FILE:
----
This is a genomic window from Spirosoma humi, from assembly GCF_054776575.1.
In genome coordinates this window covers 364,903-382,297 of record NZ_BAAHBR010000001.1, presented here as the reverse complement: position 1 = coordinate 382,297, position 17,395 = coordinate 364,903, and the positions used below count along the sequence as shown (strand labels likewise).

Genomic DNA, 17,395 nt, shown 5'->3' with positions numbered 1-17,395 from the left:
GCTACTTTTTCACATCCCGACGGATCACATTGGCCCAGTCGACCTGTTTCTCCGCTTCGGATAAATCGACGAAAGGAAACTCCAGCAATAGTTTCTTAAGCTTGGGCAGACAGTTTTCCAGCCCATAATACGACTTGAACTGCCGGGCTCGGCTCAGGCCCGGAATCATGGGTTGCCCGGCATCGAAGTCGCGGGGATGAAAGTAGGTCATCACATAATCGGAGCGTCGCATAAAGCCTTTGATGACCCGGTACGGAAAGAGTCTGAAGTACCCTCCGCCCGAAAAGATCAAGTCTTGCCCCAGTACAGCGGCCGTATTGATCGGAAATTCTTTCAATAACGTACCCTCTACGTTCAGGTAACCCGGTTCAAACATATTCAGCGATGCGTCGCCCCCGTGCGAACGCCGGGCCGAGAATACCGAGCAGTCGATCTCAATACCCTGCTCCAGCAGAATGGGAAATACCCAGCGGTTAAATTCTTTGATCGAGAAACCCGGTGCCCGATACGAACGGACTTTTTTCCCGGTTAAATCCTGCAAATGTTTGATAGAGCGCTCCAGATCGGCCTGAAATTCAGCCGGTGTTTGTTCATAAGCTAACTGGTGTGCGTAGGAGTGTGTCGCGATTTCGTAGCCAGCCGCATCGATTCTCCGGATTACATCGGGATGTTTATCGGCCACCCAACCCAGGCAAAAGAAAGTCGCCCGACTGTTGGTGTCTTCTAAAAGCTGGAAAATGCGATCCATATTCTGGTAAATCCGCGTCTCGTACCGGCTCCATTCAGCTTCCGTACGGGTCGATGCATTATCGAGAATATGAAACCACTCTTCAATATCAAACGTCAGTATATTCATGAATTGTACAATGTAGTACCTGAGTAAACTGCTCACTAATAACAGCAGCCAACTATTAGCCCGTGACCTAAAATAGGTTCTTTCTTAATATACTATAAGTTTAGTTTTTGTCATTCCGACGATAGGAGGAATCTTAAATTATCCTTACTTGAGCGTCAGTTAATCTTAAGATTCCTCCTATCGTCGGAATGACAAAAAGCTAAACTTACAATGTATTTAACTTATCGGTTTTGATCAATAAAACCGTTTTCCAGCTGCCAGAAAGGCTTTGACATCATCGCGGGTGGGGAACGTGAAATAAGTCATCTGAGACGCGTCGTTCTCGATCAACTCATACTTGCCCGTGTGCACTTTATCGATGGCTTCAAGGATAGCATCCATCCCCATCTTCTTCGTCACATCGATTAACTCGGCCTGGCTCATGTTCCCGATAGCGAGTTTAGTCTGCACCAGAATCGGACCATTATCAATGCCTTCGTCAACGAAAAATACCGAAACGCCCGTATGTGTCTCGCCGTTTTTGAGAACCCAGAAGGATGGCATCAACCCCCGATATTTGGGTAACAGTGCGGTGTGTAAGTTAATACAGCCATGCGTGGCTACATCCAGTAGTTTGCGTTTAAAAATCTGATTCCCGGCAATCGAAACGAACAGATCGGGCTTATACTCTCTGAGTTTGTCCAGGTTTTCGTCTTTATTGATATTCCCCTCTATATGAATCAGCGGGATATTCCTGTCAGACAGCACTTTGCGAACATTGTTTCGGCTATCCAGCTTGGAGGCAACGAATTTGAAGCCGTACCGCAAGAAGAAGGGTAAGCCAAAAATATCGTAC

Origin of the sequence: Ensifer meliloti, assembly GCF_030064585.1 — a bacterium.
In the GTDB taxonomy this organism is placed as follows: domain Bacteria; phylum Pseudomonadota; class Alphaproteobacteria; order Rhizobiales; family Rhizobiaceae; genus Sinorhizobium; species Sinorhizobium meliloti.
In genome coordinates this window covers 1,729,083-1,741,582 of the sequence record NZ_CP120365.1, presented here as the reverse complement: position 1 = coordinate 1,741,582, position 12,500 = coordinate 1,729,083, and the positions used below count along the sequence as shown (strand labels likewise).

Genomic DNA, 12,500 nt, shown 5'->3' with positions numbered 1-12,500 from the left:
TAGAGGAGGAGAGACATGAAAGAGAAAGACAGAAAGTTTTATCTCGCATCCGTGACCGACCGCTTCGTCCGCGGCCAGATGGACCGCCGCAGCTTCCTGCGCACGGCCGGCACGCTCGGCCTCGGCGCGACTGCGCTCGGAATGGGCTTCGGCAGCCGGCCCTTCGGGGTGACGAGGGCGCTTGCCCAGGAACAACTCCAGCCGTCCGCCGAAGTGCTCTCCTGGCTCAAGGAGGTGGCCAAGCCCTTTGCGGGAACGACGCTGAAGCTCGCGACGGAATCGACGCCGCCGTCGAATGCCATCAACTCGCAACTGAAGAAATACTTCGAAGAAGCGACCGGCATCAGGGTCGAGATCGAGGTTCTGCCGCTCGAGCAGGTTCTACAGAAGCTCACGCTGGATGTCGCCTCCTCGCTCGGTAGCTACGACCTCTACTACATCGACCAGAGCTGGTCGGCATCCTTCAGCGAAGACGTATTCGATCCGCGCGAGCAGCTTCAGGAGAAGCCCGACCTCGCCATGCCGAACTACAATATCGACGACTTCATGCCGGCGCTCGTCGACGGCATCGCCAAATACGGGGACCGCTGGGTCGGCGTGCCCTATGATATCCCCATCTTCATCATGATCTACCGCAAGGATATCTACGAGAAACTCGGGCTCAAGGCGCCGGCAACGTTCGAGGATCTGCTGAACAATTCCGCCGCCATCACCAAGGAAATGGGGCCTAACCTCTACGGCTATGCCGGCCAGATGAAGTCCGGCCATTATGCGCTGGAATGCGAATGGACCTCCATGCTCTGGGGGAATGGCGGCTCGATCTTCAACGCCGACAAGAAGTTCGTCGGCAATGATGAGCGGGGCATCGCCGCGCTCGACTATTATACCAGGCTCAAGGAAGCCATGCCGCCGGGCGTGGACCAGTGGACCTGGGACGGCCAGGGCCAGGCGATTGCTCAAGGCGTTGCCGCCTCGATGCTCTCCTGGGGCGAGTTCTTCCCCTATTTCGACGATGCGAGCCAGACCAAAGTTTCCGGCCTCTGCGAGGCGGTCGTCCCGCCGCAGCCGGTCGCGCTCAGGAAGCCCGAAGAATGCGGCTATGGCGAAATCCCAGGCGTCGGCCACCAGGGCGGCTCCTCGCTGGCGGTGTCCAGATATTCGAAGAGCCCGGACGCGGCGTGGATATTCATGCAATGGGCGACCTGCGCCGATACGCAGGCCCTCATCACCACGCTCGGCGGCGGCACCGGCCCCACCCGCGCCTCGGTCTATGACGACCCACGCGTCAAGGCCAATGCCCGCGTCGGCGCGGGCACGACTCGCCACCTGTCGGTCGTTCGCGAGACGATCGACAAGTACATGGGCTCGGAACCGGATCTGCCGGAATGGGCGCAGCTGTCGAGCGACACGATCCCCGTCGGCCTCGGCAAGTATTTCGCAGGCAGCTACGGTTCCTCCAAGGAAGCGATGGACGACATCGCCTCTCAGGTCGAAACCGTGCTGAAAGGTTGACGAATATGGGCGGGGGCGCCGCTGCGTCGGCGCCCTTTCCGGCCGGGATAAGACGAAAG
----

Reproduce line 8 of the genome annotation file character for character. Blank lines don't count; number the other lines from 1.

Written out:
Genomic DNA, 12,500 nt, shown 5'->3' with positions numbered 1-12,500 from the left: